2. That eye testing should be carried out once before breeding and once at age 8. The initial test will pick up PHPV as well as other disorders. The repeat test will give the Kennel Club a better picture of the prevalence of other disorders such as PPM and cataracts, which are thought to be more prevalent in dobes than in many other breeds. The current recommendation is for annual testing, which very few breeders do, so this is a reduction in the burden on breeders – especially as almost half the dobes will be dead before the second test comes around...
My next task is to complete the necessary paperwork to have these changes made.
All the clubs have also added to their Codes of Ethics that owners must ensure vWD and other test results are entered on the dogs record at the KC. This is particularly necessary for vWD as there are now multiple test providers and it cannot be guaranteed that the test provider will do this.
Give a Dog a Genome
We participated in this project of the Kennel Club and Animal Health Trust and raised a total of £3000 towards sequencing the genomes of two dobes; one with DCM and one older dobe with several clear tests. I am very grateful to all the clubs and individuals who participated. These genomes are available for any researchers to use, whether for DCM or any other disease. In some cases, it will be useful to use genomes of multiple dogs, where several breeds suffer from the same disease. Breeds that do not suffer from that disease could be used as controls. This is a long-term project and 75 breeds were sequenced as part of it.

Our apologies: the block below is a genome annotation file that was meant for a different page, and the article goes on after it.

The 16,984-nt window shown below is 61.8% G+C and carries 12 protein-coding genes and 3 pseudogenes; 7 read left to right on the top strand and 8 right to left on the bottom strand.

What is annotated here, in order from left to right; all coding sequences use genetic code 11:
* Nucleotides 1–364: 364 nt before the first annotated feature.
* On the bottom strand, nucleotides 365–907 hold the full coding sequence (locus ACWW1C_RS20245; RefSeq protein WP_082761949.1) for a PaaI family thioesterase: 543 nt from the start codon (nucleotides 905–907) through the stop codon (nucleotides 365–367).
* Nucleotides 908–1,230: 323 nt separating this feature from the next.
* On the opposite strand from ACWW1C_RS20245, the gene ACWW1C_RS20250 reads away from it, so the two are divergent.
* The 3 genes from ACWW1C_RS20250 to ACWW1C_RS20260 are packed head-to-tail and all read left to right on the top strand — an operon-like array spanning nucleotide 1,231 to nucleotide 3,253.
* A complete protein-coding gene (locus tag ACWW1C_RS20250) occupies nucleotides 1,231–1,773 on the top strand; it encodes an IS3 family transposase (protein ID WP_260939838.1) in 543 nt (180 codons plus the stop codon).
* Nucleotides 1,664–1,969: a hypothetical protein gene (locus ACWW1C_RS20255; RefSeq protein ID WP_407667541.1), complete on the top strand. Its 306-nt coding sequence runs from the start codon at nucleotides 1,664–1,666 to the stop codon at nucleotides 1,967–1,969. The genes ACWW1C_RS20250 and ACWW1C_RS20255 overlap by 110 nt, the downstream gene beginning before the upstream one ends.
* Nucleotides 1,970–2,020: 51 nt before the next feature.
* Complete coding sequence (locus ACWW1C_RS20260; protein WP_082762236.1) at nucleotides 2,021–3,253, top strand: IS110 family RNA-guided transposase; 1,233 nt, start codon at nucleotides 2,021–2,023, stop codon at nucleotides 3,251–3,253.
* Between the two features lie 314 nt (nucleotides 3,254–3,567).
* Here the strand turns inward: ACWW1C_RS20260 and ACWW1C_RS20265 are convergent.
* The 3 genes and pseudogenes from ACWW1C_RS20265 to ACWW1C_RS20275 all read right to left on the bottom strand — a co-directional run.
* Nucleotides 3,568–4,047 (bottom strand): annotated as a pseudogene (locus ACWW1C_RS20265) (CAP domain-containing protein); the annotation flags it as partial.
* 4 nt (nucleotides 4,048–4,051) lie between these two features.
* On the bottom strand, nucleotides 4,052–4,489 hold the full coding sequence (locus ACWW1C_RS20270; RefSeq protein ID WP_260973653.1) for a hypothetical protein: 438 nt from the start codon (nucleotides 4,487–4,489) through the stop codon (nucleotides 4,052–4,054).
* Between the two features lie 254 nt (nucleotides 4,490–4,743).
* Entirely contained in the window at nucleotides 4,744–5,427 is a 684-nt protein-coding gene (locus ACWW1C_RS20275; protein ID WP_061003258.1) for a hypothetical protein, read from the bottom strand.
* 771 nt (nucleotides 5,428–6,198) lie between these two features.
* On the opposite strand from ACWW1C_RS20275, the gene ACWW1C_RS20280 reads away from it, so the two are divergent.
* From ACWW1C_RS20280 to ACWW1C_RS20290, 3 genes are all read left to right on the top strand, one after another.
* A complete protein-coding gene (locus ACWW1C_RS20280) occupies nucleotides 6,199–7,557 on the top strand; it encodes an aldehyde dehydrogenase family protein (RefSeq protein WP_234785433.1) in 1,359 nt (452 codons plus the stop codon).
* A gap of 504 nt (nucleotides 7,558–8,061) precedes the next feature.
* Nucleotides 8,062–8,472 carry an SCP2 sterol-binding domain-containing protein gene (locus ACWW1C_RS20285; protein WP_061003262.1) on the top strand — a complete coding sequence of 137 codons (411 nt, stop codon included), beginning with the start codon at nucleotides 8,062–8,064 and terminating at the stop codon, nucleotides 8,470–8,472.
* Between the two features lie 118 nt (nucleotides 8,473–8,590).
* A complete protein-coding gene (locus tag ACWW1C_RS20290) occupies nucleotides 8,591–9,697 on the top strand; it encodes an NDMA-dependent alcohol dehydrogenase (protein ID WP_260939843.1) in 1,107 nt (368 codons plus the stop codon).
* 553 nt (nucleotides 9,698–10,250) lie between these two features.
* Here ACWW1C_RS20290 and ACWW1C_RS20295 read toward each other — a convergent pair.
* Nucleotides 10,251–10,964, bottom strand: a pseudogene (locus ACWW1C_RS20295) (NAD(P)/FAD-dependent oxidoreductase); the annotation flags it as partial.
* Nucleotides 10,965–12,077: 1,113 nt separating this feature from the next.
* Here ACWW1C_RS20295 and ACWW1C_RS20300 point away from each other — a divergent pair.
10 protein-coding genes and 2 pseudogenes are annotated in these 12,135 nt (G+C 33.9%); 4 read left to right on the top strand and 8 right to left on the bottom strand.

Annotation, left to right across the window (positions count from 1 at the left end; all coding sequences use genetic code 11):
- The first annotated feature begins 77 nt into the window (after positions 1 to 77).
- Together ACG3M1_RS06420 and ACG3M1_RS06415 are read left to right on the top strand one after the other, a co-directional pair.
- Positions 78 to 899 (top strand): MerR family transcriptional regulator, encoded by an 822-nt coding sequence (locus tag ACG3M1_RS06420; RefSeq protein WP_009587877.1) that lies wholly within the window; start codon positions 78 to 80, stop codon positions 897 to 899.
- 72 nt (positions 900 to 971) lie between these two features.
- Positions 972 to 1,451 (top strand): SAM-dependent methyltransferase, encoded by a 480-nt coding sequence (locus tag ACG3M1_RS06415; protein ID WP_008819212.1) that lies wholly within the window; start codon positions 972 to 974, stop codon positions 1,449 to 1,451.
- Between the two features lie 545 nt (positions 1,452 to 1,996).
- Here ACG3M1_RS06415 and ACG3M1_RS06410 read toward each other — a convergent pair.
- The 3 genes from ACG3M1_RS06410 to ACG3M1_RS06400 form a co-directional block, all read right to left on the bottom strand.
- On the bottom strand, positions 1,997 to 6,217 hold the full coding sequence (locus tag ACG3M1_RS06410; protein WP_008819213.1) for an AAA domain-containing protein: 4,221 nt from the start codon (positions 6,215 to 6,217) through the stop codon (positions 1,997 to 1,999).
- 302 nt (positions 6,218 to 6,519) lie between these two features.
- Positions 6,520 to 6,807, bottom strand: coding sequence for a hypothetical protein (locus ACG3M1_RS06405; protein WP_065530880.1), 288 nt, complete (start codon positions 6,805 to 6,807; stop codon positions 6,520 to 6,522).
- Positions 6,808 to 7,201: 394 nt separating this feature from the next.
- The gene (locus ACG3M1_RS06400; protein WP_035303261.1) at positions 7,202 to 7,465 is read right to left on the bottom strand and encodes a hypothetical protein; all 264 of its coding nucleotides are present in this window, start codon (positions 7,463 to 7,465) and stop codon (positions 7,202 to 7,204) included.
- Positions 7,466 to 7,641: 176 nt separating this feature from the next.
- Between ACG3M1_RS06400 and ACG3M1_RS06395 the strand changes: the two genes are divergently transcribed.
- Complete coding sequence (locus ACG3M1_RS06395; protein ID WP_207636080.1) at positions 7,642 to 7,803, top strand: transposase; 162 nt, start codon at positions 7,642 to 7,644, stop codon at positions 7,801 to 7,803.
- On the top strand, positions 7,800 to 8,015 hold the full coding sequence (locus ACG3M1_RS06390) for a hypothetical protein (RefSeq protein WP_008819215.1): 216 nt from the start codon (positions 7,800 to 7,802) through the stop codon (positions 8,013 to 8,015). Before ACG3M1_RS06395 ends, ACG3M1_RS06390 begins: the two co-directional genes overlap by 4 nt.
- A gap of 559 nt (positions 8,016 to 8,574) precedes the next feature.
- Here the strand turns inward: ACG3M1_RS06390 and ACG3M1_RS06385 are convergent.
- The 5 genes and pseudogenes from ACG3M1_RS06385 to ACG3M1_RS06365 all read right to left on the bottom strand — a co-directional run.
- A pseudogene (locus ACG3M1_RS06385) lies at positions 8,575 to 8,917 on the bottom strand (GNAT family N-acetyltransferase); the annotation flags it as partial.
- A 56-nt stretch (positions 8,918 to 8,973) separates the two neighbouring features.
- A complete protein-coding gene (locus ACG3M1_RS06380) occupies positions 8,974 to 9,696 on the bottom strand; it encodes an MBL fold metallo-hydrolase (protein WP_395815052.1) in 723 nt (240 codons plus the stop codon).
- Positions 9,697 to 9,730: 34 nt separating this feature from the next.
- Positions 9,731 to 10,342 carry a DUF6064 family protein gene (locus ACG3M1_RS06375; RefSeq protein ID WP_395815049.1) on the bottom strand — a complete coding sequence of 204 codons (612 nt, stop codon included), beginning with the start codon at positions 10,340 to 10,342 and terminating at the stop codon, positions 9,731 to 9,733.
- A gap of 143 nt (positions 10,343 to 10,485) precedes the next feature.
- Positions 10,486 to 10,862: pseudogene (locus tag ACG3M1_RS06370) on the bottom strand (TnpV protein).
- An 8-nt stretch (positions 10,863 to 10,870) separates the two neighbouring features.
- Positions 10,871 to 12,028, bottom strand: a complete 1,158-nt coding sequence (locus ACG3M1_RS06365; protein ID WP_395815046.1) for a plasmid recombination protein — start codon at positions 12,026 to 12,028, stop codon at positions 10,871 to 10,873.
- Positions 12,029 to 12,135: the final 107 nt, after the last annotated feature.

Kennel Club annual seminar for Breed Health Co-ordinators
This is held annually in September. There were interesting talks this year on cancer and skin disease. The cancer talk was by a researcher from the Animal Health Trust (AHT). As two of the cancers they are researching (lymphoma and osteosarcoma) are prevalent in dobes, I plan to liaise to get more information and to see whether we can help with any funding or publicity.
Kennel Club annual health report
This is due to the Kennel Club by the end of September and is currently with the clubs for comment.
Breed health survey
We really do need to do such a survey. I would like to set up an online survey that can remain permanently open so that the data can be added to it over the years. We can then find out more about the prevalence of key diseases.
As and when I have information on projects (such as the equipment needed for the stem cell research mentioned above), I plan to come to the dobe community (pet owners as well as breeders) to raise funds. The UK Dobermann Partnership has some funding available for grants and other clubs may also with to contribute.
Sue Thorn, Breed Health Co-ordinator